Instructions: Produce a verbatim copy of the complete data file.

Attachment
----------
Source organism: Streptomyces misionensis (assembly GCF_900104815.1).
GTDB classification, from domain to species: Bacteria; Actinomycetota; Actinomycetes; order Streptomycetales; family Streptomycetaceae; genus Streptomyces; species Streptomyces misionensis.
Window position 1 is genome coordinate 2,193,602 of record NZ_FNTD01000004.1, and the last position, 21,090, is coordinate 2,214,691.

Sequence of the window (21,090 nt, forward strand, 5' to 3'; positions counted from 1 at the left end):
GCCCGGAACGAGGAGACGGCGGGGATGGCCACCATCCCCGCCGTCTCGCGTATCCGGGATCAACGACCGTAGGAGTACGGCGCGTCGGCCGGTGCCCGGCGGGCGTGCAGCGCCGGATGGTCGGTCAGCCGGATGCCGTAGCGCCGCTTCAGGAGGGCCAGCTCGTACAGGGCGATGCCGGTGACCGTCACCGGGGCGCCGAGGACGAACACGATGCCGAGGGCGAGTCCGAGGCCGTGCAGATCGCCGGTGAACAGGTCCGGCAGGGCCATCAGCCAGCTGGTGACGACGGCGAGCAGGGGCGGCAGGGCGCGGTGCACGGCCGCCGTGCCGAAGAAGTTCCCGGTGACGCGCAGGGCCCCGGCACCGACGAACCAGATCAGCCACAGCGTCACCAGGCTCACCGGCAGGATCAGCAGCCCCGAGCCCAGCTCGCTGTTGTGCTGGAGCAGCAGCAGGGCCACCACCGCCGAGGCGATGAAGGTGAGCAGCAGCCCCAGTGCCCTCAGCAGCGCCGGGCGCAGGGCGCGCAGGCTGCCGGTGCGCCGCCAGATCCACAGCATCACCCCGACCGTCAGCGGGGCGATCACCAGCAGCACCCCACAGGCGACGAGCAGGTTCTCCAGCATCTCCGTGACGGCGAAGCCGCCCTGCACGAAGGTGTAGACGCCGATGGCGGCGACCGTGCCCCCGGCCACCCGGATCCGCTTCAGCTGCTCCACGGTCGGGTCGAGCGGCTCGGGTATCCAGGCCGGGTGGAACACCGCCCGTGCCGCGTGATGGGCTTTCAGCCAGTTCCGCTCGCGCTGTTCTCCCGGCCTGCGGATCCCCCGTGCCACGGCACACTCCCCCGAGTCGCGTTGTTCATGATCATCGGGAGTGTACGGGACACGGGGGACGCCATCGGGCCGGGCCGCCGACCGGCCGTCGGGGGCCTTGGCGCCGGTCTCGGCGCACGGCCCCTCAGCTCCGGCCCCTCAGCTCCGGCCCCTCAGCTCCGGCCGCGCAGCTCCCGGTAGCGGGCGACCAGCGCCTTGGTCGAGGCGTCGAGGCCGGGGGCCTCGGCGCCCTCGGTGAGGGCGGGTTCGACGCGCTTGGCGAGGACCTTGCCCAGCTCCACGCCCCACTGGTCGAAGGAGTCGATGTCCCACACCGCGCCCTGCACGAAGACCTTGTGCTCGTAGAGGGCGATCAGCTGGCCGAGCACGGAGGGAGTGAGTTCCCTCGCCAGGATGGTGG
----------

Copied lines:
Source organism: Streptomyces misionensis (assembly GCF_900104815.1).
GTDB classification, from domain to species: Bacteria; Actinomycetota; Actinomycetes; order Streptomycetales; family Streptomycetaceae; genus Streptomyces; species Streptomyces misionensis.
Window position 1 is genome coordinate 2,193,602 of record NZ_FNTD01000004.1, and the last position, 21,090, is coordinate 2,214,691.

Sequence of the window (21,090 nt, forward strand, 5' to 3'; positions counted from 1 at the left end):
GCCCGGAACGAGGAGACGGCGGGGATGGCCACCATCCCCGCCGTCTCGCGTATCCGGGATCAACGACCGTAGGAGTACGGCGCGTCGGCCGGTGCCCGGCGGGCGTGCAGCGCCGGATGGTCGGTCAGCCGGATGCCGTAGCGCCGCTTCAGGAGGGCCAGCTCGTACAGGGCGATGCCGGTGACCGTCACCGGGGCGCCGAGGACGAACACGATGCCGAGGGCGAGTCCGAGGCCGTGCAGATCGCCGGTGAACAGGTCCGGCAGGGCCATCAGCCAGCTGGTGACGACGGCGAGCAGGGGCGGCAGGGCGCGGTGCACGGCCGCCGTGCCGAAGAAGTTCCCGGTGACGCGCAGGGCCCCGGCACCGACGAACCAGATCAGCCACAGCGTCACCAGGCTCACCGGCAGGATCAGCAGCCCCGAGCCCAGCTCGCTGTTGTGCTGGAGCAGCAGCAGGGCCACCACCGCCGAGGCGATGAAGGTGAGCAGCAGCCCCAGTGCCCTCAGCAGCGCCGGGCGCAGGGCGCGCAGGCTGCCGGTGCGCCGCCAGATCCACAGCATCACCCCGACCGTCAGCGGGGCGATCACCAGCAGCACCCCACAGGCGACGAGCAGGTTCTCCAGCATCTCCGTGACGGCGAAGCCGCCCTGCACGAAGGTGTAGACGCCGATGGCGGCGACCGTGCCCCCGGCCACCCGGATCCGCTTCAGCTGCTCCACGGTCGGGTCGAGCGGCTCGGGTATCCAGGCCGGGTGGAACACCGCCCGTGCCGCGTGATGGGCTTTCAGCCAGTTCCGCTCGCGCTGTTCTCCCGGCCTGCGGATCCCCCGTGCCACGGCACACTCCCCCGAGTCGCGTTGTTCATGATCATCGGGAGTGTACGGGACACGGGGGACGCCATCGGGCCGGGCCGCCGACCGGCCGTCGGGGGCCTTGGCGCCGGTCTCGGCGCACGGCCCCTCAGCTCCGGCCCCTCAGCTCCGGCCCCTCAGCTCCGGCCGCGCAGCTCCCGGTAGCGGGCGACCAGCGCCTTGGTCGAGGCGTCGAGGCCGGGGGCCTCGGCGCCCTCGGTGAGGGCGGGTTCGACGCGCTTGGCGAGGACCTTGCCCAGCTCCACGCCCCACTGGTCGAAGGAGTCGATGTCCCACACCGCGCCCTGCACGAAGACCTTGTGCTCGTAGAGGGCGATCAGCTGGCCGAGCACGGAGGGAGTGAGTTCCCTCGCCAGGATGGTGG